Alphabet’s Project Loon takes to the skies over a devastated Puerto Rico on Friday, delivering limited mobile Internet service.

With the aftermath of hurricane Maria fresh on the minds for the residents of Puerto Rico, life is still far from being ordinary.

We’ve seen heartbreaking stories of devastation and destruction on a scale that many of us couldn’t fathom experiencing in our lifetime.

Hurricane Maria is responsible for claiming roughly 50 lives in the country.

It has crippled the infrastructure of the tiny island and has helped foster life-threatening bacteria which has claimed the life of a resident last week.

Some Puerto Ricans are still without clean drinking water to cook and bathe with.

It’s hard to say how long a full recovery will take as families are still trying to cope with their losses.

Project Loon Over Puerto Rico

Project Loon Solar Power

These high altitude balloons are designed to bring Internet access to remote areas of the world by floating in the stratosphere.

Since 2013, Google began a pilot program in New Zealand with about 30 ballons to test the concept out.

Through machine learning and advanced algorithms, they can stay airborne for more than 100 days providing Internet access.

Working with the Government of Puerto Rico, the FCC, FAA, FEMA, and AT&T, basic communication is now available to some 60 percent of the island.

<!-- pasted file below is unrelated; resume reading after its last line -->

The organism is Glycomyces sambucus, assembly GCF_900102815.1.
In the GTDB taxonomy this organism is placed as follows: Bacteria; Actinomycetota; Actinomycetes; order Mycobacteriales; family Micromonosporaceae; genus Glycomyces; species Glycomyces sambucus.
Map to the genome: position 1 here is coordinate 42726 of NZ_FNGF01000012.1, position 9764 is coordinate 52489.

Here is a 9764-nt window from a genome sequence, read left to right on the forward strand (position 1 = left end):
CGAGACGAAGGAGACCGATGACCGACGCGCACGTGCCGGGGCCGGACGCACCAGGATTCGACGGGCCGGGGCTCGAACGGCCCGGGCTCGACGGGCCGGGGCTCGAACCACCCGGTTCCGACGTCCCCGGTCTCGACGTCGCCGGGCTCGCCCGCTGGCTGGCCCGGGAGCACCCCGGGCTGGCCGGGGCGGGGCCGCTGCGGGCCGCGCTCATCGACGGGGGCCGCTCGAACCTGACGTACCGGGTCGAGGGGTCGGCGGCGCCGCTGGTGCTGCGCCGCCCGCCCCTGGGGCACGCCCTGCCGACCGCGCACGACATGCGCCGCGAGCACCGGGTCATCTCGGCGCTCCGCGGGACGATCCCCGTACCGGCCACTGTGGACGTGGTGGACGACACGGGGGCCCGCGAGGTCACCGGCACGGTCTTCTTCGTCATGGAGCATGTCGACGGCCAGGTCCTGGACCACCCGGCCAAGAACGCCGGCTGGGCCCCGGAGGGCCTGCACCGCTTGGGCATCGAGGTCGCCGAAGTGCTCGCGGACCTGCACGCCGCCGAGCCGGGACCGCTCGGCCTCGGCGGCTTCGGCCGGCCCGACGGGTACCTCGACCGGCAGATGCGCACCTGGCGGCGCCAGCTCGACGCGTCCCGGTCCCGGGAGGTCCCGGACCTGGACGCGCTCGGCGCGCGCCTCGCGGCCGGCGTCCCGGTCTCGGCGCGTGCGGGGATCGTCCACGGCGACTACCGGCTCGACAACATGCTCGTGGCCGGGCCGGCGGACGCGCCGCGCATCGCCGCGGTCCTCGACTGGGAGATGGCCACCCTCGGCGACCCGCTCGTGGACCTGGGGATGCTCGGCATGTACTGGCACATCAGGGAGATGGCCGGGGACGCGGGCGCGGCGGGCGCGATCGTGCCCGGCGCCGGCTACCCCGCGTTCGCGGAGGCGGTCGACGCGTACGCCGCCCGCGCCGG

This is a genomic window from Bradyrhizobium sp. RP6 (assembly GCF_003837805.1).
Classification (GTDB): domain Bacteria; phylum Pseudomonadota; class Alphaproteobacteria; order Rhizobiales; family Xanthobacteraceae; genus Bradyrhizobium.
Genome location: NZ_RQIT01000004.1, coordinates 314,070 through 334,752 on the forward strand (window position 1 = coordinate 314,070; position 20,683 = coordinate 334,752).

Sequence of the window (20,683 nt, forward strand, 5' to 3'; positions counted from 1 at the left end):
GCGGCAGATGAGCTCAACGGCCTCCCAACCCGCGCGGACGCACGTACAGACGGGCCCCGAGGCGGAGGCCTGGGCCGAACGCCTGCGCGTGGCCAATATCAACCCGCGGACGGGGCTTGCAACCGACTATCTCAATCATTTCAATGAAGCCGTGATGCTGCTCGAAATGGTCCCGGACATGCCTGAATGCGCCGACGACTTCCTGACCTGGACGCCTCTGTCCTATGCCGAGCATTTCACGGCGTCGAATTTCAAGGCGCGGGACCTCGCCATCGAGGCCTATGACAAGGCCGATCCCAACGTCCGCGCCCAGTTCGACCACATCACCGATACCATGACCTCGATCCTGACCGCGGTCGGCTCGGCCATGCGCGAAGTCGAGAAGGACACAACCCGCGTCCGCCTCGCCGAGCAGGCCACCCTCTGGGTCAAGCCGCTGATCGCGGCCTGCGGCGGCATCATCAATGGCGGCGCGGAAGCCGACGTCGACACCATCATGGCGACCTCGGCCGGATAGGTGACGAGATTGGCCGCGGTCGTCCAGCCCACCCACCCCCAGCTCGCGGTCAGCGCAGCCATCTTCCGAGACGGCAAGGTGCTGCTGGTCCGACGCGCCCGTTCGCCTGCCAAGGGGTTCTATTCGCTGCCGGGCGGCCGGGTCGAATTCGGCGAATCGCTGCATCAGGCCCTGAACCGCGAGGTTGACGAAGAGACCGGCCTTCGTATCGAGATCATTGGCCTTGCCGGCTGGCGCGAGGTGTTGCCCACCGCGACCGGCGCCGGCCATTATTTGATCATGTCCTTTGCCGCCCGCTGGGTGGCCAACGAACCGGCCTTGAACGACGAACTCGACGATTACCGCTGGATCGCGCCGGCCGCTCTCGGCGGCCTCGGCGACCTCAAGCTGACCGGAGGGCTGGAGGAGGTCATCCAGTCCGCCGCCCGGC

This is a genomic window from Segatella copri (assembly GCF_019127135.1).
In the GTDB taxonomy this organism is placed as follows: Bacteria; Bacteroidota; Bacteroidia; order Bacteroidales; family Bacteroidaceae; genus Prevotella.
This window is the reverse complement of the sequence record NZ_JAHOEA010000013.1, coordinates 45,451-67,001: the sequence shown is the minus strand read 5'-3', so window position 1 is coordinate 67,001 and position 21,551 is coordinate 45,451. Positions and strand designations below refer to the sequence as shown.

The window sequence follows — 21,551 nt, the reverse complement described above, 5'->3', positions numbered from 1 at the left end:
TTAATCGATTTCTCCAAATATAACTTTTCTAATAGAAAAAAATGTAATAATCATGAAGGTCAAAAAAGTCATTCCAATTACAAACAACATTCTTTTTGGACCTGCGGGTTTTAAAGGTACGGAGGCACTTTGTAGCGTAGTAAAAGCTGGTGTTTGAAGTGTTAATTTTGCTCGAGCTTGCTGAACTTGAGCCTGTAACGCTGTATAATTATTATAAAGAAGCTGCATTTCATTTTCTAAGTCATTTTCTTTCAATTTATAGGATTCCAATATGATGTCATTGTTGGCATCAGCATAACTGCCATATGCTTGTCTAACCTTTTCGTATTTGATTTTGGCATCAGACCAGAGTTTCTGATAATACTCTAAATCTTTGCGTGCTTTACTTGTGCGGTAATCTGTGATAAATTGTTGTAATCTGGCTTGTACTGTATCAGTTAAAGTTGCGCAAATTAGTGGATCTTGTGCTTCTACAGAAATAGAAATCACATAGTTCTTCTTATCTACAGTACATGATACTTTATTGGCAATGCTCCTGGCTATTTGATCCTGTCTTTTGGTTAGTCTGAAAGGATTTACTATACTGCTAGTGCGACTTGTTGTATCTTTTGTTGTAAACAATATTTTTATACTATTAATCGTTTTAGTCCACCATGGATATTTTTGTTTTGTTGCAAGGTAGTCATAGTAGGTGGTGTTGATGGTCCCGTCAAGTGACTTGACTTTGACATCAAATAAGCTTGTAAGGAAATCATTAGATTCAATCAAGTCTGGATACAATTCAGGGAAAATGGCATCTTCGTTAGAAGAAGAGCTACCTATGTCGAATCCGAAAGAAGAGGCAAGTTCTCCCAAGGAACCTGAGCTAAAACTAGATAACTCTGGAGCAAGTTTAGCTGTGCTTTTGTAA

We’ve never deployed Project Loon connectivity from scratch at such a rapid pace, and we’re grateful for the support of AT&T and the many other partners and organizations that have made this possible.

Also, the following companies are providing use of their spectrum to help facilitate the project:

  • High Tech Communications Services Inc.
  • MilkyWay Communications LLC
  • North Sight Communications Inc.
  • PVD Spectrum Holding Company LLC
  • Space Data Spectrum Holdings LLC
  • Puerto Rico Electric Power Authority/PREPA Networks LLC
  • Sensus Spectrum LLC
  • Spok Inc.

These solar-powered ballons with LTE connectivity are called HBAL199 and HBAL237.

They operate at over 60.000 feet, where roughly 20% of the atmosphere’s mass is.

Since they need the sun to provide services to the people on the ground, Internet access is only available in the day

Still, it’s better than nothing, and with many people still suffering the after-effects of Maria, sending a quick text or email can potentially mean the difference between life and death especially for emergency situations.

The project is still in the experimental stage, so naturally, there is a sense of nervousness among researchers.

Continued success depends on the collective efforts of the companies involved.

It’s hard to say how long this disaster cleanup effort will last with a country that has had power supply issues and high debt.

But at least communication with the outside world is still possible with services such as Project Loon.

Billionaire entrepreneurs Elon Musk and Richard Branson are also wanting to lend a helping hand to the Carribean.

Musk wants to use his solar power and battery technology to bring clean energy to the island.

Branson is setting up a green energy fund to help Caribbean countries convert to clean energy.

It’s a tall order, even for these two titans of the corporate world with nearly unlimited resources at their disposal.

But anything is possible, and all it just takes is one person with an idea and a passion to make things better for the world.


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